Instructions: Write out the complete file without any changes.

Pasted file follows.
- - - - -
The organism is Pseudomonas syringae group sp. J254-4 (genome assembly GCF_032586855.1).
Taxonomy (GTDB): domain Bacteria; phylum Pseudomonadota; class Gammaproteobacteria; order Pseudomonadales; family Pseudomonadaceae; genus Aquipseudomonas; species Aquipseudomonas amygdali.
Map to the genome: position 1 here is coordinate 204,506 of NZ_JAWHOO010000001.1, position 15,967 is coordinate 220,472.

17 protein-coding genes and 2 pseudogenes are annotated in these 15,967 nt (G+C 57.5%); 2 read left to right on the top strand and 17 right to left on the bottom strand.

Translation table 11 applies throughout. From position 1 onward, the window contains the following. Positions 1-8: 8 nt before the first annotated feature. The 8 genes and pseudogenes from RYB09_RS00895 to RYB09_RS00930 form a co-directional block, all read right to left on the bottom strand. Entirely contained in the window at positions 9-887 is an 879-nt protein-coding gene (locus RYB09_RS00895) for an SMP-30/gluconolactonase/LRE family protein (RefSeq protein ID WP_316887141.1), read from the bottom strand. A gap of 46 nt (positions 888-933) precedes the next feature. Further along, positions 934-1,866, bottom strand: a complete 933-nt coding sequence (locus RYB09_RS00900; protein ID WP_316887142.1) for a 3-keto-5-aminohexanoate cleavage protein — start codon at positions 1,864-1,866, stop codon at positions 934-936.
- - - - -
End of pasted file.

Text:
The organism is Pseudomonas syringae group sp. J254-4 (genome assembly GCF_032586855.1).
Taxonomy (GTDB): domain Bacteria; phylum Pseudomonadota; class Gammaproteobacteria; order Pseudomonadales; family Pseudomonadaceae; genus Aquipseudomonas; species Aquipseudomonas amygdali.
Map to the genome: position 1 here is coordinate 204,506 of NZ_JAWHOO010000001.1, position 15,967 is coordinate 220,472.

17 protein-coding genes and 2 pseudogenes are annotated in these 15,967 nt (G+C 57.5%); 2 read left to right on the top strand and 17 right to left on the bottom strand.

Translation table 11 applies throughout. From position 1 onward, the window contains the following. Positions 1-8: 8 nt before the first annotated feature. The 8 genes and pseudogenes from RYB09_RS00895 to RYB09_RS00930 form a co-directional block, all read right to left on the bottom strand. Entirely contained in the window at positions 9-887 is an 879-nt protein-coding gene (locus RYB09_RS00895) for an SMP-30/gluconolactonase/LRE family protein (RefSeq protein ID WP_316887141.1), read from the bottom strand. A gap of 46 nt (positions 888-933) precedes the next feature. Further along, positions 934-1,866, bottom strand: a complete 933-nt coding sequence (locus RYB09_RS00900; protein ID WP_316887142.1) for a 3-keto-5-aminohexanoate cleavage protein — start codon at positions 1,864-1,866, stop codon at positions 934-936.